Texas’s current abortion law guarantees exceptions to what is otherwise a total ban on the procedure in the event that the patient “has a life-threatening” physical condition resulting from the pregnancy that puts them at “serious risk” of death or “substantial impairment of a major bodily function.”

Kate Cox, a pregnant Texas woman whose nonviable pregnancy threatened her ability to have children in the future, believed her situation constituted an exception to the ban. Unsure if the potential damage to her reproductive system constituted “substantial impairment of a major bodily function” in the eyes of the state, Cox sued and, on December 7, was granted a temporary restraining order by a Travis County judge that allowed the procedure. The same day, Paxton issued a blistering letter to three Texas hospitals, warning that complying with the judge’s order “will not insulate you, or anyone else, from civil and criminal liability for violating Texas’ abortion laws” and noting that, even if the court order did prevent the state from taking action against the hospital or its doctors, “it does not enjoin actions brought by private citizens,” referring to the state’s “bounty” law that allows anyone to sue anyone else who facilitates an abortion in Texas. Paxton was unsubtle in his attempt to ensure that Cox did not terminate her pregnancy, which doctors had determined would not result in the birth of a healthy baby capable of surviving outside of the womb. “We remind you that the TRO will expire long before the statute of limitations for violating Texas’ abortion laws expires,” Paxton wrote. He then went on to argue with the doctor’s medical judgment. Since the state abortion ban went into effect in the summer of 2022, Texas doctors have sought clarity on whether various circumstances would qualify; organizations including the Texas Medical Association have asked the Texas Medical Board to provide guidance, which it has, to this point, declined to do.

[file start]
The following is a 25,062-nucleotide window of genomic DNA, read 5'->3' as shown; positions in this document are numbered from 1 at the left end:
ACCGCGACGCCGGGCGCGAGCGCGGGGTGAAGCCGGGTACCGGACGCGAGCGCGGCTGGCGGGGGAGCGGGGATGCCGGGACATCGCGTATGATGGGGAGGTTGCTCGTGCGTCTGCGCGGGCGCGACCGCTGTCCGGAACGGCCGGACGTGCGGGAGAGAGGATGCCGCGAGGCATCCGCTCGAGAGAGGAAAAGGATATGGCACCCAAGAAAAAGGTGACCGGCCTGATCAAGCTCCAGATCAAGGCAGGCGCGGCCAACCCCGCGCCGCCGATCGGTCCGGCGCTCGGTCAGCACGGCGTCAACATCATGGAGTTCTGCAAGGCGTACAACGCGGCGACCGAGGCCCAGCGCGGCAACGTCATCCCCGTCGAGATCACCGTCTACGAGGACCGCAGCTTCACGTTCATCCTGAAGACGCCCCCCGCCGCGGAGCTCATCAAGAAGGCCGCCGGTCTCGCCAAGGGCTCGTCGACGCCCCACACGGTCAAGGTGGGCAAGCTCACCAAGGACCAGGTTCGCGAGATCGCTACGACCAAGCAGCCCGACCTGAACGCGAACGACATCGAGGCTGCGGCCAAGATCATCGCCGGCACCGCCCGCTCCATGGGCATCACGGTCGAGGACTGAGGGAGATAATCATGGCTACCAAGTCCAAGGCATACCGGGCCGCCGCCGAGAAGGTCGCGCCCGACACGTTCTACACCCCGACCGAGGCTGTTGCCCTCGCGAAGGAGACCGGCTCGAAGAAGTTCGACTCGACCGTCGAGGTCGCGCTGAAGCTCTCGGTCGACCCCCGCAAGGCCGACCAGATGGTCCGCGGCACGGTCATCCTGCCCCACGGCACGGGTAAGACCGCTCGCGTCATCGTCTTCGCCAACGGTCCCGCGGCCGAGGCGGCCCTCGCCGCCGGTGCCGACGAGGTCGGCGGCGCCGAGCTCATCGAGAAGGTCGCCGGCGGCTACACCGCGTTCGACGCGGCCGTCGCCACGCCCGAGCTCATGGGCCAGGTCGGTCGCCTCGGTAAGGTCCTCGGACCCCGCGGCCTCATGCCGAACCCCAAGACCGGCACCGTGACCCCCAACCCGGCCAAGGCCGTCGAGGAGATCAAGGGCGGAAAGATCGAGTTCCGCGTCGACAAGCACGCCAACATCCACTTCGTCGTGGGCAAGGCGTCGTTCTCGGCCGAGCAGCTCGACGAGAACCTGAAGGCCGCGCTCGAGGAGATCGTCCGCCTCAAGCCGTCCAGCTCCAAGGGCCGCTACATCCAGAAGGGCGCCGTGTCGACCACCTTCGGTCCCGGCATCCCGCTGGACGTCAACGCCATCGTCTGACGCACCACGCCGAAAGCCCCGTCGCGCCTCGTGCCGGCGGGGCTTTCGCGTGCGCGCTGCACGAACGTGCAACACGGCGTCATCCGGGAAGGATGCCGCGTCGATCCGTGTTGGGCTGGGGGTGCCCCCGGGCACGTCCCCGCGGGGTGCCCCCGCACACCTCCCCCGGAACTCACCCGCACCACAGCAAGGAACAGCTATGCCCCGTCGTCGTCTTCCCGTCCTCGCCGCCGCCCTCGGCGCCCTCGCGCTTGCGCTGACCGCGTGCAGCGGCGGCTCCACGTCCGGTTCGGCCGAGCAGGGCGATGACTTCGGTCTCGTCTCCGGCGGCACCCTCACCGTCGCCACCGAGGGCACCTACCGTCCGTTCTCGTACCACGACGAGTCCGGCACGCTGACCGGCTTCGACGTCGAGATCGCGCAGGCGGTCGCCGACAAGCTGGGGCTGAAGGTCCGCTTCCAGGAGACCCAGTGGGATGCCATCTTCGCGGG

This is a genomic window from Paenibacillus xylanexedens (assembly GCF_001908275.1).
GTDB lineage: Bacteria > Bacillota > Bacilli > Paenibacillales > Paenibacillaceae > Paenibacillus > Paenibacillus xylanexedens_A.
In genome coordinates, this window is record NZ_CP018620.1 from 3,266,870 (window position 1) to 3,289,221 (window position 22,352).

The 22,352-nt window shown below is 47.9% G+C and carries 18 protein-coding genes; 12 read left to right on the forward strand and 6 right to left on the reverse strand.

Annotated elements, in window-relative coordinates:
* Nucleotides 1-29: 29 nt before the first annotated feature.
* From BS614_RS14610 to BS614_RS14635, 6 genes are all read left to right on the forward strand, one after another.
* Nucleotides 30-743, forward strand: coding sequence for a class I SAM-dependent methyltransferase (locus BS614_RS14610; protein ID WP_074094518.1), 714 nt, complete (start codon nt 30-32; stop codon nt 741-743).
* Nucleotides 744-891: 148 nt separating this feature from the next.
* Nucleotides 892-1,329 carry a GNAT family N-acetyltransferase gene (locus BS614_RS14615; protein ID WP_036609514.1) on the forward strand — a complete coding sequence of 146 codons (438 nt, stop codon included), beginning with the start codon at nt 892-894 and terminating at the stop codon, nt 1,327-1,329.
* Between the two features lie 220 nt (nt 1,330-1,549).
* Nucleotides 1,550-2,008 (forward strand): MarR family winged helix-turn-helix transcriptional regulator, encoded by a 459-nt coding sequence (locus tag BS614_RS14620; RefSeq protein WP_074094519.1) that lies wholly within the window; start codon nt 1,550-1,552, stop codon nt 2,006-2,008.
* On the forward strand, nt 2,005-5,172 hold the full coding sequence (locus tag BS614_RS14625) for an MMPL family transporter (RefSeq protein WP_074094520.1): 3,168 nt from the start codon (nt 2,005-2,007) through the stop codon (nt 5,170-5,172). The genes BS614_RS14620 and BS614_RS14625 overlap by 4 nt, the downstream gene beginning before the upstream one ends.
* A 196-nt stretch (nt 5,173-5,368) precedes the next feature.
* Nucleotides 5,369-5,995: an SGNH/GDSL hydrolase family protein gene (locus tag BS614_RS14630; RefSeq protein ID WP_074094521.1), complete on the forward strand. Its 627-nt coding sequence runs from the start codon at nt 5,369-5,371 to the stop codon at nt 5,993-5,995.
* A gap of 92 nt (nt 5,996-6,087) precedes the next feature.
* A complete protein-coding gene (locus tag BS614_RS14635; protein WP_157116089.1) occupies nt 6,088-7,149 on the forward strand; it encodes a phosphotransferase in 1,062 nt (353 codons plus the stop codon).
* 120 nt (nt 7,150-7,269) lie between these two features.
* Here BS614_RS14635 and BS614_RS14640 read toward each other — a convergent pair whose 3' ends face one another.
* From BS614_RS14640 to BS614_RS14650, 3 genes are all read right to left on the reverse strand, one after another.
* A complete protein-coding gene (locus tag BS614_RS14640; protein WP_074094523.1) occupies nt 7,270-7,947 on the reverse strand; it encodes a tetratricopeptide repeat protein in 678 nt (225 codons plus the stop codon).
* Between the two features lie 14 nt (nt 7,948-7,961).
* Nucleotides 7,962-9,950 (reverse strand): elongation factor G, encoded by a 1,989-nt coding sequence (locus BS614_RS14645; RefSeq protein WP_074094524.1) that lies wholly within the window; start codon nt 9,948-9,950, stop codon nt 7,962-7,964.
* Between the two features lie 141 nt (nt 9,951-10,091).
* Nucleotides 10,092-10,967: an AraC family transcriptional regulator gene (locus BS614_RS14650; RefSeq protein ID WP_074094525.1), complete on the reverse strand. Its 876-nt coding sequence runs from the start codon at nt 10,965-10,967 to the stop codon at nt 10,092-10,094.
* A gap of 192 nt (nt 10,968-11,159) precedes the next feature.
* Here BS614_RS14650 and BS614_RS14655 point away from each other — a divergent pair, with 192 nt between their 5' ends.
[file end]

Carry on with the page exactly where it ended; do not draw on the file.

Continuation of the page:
Paxton’s warning to the hospitals quickly became moot; after he filed an appeal to the Texas Supreme Court, the higher court intervened, blocking the restraining order and preventing Cox from receiving the abortion in Texas. According to the Center for Reproductive Rights, which represents Cox in her lawsuit, she left the state to receive the procedure, which remains legal in many other parts of the country.

Paxton’s schedule is set to get busier come spring, as the securities-fraud indictment against him that was initially filed in 2014 is set to finally go to trial. If anyone expected him to appear daunted by that prospect, or by his recent impeachment, they look likely to be sorely disappointed.